My name is Martin Fernandez Cufre. I’ve now orbited around the Sun 39 times in this strange blue cosmic carriage we all ride on. I was born on one of its southern dry slopes, in the city we call Buenos Aires, in the country we call Argentina. In that city I was born and grew up, went to school, then started studying Philosophy in college, but half way through I switched university and career to Psychology. The abstraction of Philosophy is rich and interesting, but at that point in my life, my young mind which already had the tendency to intellectualization, had too much. I needed to work with something closer to the concreteness of human life and its experiences of joy and suffering, without neglecting the processes of learning, evolving and healing, or the opening to the great mystery of life which I sensed intuitively as the key of our experience.
I studied Psychology, and particularly I went into the therapeutic schools of Jungian Analytic Psychology and then Gestalt. My mind has this basic poetic insight and inclination, so although Psychology is fascinating in a sense, as the study of mind, I found it a bit too locked into the confines of ordinary mind, so I had to explore other inspirations.
At the same time, I was following other interests. I felt strongly drawn to art, and I started studying music mainly through two instruments, guitar and piano. I also started learning and practising painting, and exploring poetry in a very free but personal way, meaning that I wasn’t doing poetry readings or publishing. It was mostly an individual and quite introverted process. I also felt more and more interested since adolescence in the transmissions of essential knowledge, which in the West have been called “esoteric”. I did all my primary and high school in a catholic school, St. Augustine, in Buenos Aires, but paradoxically, maybe drawing from the inspiration of Augustine’s rebellious drive, I wasn’t satisfied with the religious instruction. I could sense that there was some truth at a deep level, but clearly that was not what I was being taught. It was some sort of “dumbed down” version of something fundamental which I actually felt burning in my blood and mind. It was quite frustrating, to be honest. I had this feeling of being somehow tricked, “sold a post box” as we say in Argentina. Also through some of my readings of that time, mainly Hermann Hesse and Nietzsche, I had glimpses of references of transmissions of a type of knowledge that was “primordial” so to speak. Not the knowledge of information or even processing, but rather a sort of primordial quality of everything. Which actually seemed rather obvious to me, but of course, not quite manifest.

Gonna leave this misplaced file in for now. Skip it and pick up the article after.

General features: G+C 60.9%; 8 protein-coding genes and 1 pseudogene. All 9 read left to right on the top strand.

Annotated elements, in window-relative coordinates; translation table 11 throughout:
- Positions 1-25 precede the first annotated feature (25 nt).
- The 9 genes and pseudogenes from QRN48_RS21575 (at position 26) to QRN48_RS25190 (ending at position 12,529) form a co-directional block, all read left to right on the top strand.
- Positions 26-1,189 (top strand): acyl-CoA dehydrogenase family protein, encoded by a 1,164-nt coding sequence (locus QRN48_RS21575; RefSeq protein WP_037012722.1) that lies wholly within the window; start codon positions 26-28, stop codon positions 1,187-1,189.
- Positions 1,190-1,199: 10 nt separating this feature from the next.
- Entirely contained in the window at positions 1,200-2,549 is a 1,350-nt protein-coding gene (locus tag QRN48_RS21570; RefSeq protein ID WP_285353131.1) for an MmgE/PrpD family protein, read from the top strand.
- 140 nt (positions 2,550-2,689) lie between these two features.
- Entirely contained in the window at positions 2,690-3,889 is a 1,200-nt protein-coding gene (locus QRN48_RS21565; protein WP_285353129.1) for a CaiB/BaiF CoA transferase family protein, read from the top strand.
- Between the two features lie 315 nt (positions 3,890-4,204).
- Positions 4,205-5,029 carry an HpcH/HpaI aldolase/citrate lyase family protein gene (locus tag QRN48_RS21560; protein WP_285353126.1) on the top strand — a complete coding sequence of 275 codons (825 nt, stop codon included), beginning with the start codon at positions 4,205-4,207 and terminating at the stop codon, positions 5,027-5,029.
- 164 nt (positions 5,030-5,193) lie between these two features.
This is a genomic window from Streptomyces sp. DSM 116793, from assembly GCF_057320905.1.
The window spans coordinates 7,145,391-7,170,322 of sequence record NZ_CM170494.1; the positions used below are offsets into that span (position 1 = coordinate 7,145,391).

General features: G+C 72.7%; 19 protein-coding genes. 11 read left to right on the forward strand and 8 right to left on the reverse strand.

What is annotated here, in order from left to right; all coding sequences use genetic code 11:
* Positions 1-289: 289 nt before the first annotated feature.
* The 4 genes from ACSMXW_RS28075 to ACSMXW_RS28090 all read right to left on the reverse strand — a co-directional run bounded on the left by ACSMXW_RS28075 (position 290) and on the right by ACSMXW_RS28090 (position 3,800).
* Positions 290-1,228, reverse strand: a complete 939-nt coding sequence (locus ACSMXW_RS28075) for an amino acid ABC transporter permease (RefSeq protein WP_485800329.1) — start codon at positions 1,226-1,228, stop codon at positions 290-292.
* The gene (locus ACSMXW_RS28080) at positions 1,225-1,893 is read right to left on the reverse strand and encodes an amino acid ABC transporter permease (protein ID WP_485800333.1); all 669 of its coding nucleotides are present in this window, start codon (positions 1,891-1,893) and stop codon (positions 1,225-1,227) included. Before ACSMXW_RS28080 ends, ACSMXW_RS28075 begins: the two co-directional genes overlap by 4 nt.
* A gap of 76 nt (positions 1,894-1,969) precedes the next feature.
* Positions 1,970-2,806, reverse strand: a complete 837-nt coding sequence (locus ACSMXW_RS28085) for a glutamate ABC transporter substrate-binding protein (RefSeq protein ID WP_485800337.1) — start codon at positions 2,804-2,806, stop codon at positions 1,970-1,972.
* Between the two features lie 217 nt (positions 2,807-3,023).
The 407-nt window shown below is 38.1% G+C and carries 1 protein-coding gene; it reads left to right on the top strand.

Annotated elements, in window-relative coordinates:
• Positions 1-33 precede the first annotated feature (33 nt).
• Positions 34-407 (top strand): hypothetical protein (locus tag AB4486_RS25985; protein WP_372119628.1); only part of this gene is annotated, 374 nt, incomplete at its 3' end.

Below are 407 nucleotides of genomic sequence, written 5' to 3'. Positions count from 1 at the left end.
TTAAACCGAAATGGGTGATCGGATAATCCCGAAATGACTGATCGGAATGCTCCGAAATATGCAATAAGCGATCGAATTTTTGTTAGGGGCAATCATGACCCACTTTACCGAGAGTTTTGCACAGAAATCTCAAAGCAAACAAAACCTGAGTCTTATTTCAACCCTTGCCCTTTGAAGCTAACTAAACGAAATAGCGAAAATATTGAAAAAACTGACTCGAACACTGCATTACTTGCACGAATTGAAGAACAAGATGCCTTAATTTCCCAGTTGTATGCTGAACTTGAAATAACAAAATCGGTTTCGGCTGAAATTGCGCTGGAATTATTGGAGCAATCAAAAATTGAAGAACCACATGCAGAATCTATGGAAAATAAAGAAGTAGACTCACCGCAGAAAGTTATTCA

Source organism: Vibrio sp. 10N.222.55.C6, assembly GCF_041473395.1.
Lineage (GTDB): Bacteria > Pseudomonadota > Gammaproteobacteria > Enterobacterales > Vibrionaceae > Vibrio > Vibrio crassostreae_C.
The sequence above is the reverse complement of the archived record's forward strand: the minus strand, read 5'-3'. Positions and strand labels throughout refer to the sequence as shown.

My main initial connections in that sense were three: through Zen Buddhism, the “shamanic link” of Carlos Castaneda, and through the Western Esoteric Tradition. The latter refers to lineages of essential knowledge that were living in Europe mainly coming from Egyptian, Babylonian, Judeo-Christian and Neoplatonic sources (and some claim even much further in time before that, through the mythic continents of Atlantis and Mu), which around the time of the Renaissance grew strongly but still had to remain “unofficial” due to political and religious pressure. I studied in some schools at a distance, mainly Servants of the Light and also Dragon Rouge, which connects these Western sources with some Runic knowledge from the North of Europe. But my main influence in that aspect was the Order of the Golden Dawn. It was an esoteric school established in England in the 19th century, integrating transmissions and knowledge from different sources: Rosicrucianism, Freemasonry, Kabbalah, Tarot, Astrology, Alchemy, Gnosticism in an integrated framework. I studied there for 12 years and it was a very powerful influence. It has an initiatory system based on the structure of the Tree of Life of the Kabbalah and it is grounded on all of the sources mentioned before. It is beautiful, powerful, and has real initiatory power, working with symbols energized through visualizations, invocations and uses deity forms mainly from Egyptian sources. Also experiences of lucid dreaming and integrating everything in a symbolic-magical system based on the Tree of Life but integrating also Tarot, Astrology and Alchemy. It was a very fascinating time of exploration and learning, but anyway, at some point, something started to feel “stuck” or suspended. Time was passing and something seemed to be frozen.